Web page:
Gen-Z dreams big. An article indicates that 41% of the Generation-Z kids plan to be entrepreneur. They have to. As the AI and automation gradually taking over the traditional employment model, Gen-Z has to explore their career path that could be differed to any generations. They will have to think big and think our of the box, and that’s exactly what entrepreneurship looks like.


In China, the picture can be seem even more clearly. With the rising of Tiktok/Kwai, Gen-Z ‘relentlessly’ occupies the attention of Chinese netizens through short video and live-streaming shows. They are the core force in restructuring Chinese commercial demographic, although they are young.

The Coming Wave Went Viral

This May marks the 101st anniversary of the May Fourth Movement, named for student demonstrations against the Treaty of Versailles, which gave Japan commercial and territorial concessions in Shandong, that took place on May 4, 1919 in Beijing.


Bilibili (regarded as the Chinese Youtube), a Chinese video sharing and streaming giant, celebrated the May Fourth Movement legacy with a video titled “The Coming Wave” (《后浪》).

“The Coming Wave” was named after a popular saying, “the Yangtze’s coming waves drive the previous waves forward,”(长江后浪推前浪) originally intended as a paean to May Fourth National Youth Day, has reignited debate on the Chinese internet about the legacy of the May Fourth Movement, today’s youth culture.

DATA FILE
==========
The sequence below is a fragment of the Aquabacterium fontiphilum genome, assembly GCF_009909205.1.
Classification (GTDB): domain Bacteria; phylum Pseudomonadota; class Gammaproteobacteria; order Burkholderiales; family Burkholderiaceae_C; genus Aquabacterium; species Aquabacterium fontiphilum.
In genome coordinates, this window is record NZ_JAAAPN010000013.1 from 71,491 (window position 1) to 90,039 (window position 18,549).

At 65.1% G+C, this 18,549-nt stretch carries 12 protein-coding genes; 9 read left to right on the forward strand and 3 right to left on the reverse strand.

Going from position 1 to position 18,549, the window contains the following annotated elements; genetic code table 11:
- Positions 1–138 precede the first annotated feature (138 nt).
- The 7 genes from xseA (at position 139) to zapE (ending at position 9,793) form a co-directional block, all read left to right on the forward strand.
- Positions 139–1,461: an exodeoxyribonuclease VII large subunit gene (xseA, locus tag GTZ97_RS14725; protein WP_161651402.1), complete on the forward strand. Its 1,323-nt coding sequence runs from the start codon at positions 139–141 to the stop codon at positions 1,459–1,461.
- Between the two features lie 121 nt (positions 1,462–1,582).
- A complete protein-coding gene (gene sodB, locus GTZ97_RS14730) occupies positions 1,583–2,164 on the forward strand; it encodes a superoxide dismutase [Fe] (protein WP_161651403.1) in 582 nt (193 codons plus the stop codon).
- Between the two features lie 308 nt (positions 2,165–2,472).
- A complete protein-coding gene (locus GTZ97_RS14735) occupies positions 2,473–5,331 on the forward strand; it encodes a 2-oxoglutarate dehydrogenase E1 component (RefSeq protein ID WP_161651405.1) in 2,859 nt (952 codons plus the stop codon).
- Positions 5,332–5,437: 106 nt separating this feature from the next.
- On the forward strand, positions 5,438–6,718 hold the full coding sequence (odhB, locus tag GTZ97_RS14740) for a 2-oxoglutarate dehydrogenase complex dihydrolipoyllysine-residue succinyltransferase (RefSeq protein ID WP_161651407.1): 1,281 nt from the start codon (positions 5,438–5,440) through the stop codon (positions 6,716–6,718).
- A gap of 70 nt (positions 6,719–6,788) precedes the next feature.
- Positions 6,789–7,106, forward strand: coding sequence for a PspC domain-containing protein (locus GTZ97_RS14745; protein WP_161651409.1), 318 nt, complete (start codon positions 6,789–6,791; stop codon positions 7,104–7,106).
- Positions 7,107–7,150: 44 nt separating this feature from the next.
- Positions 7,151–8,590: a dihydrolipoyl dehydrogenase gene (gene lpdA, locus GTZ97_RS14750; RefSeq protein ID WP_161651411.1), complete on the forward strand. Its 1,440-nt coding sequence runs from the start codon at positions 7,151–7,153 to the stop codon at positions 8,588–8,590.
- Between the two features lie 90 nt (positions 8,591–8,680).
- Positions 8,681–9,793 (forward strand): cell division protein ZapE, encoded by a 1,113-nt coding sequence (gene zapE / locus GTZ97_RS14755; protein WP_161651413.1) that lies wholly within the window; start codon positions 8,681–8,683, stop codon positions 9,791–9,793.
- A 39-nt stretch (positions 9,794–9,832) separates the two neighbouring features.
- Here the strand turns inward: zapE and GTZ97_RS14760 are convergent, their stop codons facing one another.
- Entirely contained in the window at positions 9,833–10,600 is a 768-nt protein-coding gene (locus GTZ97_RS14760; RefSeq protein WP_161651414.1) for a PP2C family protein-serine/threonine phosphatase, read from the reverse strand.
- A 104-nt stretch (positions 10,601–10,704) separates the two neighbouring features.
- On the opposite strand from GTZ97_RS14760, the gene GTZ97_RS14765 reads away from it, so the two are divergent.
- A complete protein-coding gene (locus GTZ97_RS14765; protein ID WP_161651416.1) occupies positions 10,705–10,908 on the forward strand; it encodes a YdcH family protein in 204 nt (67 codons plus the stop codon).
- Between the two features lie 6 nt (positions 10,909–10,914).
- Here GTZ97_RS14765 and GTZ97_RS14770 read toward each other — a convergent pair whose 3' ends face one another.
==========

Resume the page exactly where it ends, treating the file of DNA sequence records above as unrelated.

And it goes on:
In 1939, the Chinese Communist Party incorporated a new holiday, May Fourth National Youth Day, which aimed to celebrate the idealism and vigor of the original Movement. Today, the holiday is an anodyne celebration of youth and their role in national development.


“The Coming Wave” is delivered as an emotional speech by the 51 year-old narrator Hé Bīng, accompanied by an arresting series of images. The first is a person walking on the moon. More images follow in rapid succession: sky-diving, a young man with a VR headset on, a woman studying English on a tablet, what seems to be a child’s unboxing video, jumping for the camera in front of the Eiffel tower, women wearing faux traditional clothing, bungee jumping, more sky-diving, etc.

Bing starts his speech with a reminder, “It’s as if all of the wealth, all of the knowledge, experience, wisdom, and art that humanity has been collecting for thousands of years has been prepared as a gift specifically for you.” He is envious of the youth.


A minute into the video, he finally reaches his thesis: “You all have the rights to do something we have only been able to dream about, the right to choose.” He then goes on to list a narrow set of “freedoms” that this right allows today’s youth: to self-study a language, to learn a new handicraft, to enjoy a movie, to travel to a far-off place.

Two-thirds of the way into his speech, the soundtrack drops to pianissimo and He Bing faces the camera. He paraphrases a famous quote from Confucius’ Analects, “The noble person is conciliatory, but not conformist; the vile character is conformist but not conciliatory.” He admonishes satire as the defense of the weak.